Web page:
Shutter bug Mary Chanler (Cyd Charisse) is romantically attracted to dashing salesman Paul Sothern (Richard Basehart). The problem is that Sothern isn’t who he says he is. He’s milquetoast pharmacy employee Warren Quimby, who’s planning to kill his cheating wife Claire’s (Audrey Totter) boyfriend, Barney Deager (Lloyd Gough).

Quimby assumes the fictional identity of Sothern, hoping to get close enough to Deager to do him in. 

He doesn’t go through with it, and his plan backfires after he drops the “Sothern” guise and goes back to being Quimby. Mary thinks he’s gone missing and gives the police a photo of him she snapped as a lark. Before long, the authorities figure out that Quimby and Sothern are the same person, and things begin to look worse for Quimby when Deager turns up dead.

If nothing else, it’s probably a good idea to remember that, in noir, there is no such thing as a harmless photograph. 

James Stewart, "Rear Window." 

Rear Window” (1954)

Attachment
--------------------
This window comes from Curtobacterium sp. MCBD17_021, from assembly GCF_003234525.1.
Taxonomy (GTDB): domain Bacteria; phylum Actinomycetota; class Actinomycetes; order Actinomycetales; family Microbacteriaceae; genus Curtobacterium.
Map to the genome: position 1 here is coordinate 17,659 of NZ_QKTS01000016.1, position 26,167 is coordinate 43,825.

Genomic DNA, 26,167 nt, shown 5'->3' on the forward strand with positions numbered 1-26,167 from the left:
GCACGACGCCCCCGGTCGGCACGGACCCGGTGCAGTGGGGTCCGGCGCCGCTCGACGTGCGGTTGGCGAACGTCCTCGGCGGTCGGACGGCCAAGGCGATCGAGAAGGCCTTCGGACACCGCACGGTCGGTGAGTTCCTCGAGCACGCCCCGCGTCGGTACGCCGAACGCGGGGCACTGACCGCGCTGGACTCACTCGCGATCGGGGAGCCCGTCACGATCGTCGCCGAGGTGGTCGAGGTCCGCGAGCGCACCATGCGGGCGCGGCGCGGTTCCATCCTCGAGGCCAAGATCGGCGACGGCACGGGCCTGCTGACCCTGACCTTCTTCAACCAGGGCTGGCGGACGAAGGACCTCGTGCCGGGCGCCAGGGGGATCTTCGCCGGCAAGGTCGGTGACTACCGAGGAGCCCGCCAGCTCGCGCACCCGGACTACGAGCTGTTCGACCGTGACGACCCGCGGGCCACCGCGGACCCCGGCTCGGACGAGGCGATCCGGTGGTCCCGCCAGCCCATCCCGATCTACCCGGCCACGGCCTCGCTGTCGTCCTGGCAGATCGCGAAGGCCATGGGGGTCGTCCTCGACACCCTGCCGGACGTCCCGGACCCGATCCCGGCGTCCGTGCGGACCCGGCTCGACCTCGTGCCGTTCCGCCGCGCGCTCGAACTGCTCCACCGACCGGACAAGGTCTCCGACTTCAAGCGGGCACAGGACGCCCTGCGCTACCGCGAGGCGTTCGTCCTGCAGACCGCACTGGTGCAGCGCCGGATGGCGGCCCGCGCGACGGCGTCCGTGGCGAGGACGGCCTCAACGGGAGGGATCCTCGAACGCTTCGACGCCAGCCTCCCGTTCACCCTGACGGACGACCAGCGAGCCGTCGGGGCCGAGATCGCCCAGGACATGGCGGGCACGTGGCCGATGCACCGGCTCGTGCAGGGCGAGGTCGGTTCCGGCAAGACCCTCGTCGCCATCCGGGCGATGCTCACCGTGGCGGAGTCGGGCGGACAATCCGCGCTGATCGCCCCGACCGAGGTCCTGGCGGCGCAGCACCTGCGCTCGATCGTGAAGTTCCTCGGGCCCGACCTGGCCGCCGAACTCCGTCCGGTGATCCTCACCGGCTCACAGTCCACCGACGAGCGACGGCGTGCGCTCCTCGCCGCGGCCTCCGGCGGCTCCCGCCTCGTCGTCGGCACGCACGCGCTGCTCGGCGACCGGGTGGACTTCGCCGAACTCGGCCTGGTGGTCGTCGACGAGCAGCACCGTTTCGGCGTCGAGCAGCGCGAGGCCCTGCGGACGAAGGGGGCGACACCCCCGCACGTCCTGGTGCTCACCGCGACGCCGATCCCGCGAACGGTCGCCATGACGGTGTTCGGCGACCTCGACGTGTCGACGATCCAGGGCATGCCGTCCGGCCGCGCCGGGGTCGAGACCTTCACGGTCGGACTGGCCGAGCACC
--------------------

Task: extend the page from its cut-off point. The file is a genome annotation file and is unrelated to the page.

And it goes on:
Photographs can record information that the untrained eye would not normally see. And strangely enough, the camera can be used as a defensive weapon to obscure an intruder’s vision and stop him in his tracks.

Confined to a wheelchair with a broken leg, photo journalist L. B. "Jeff" Jefferies (James Stewart) wiles away his time watching the goings on visible through his neighbors’ windows. None of it is X-rated, but there’s an undercurrent of voyeuristic impulse on display in this Alfred Hitchcock thriller.

One resident in the unit across the courtyard catches his interest. It’s the apartment that Lars Thorwald (Raymond Burr) shares with his wife, and Jefferies begins to suspect that the burly Thorwald has done away with her.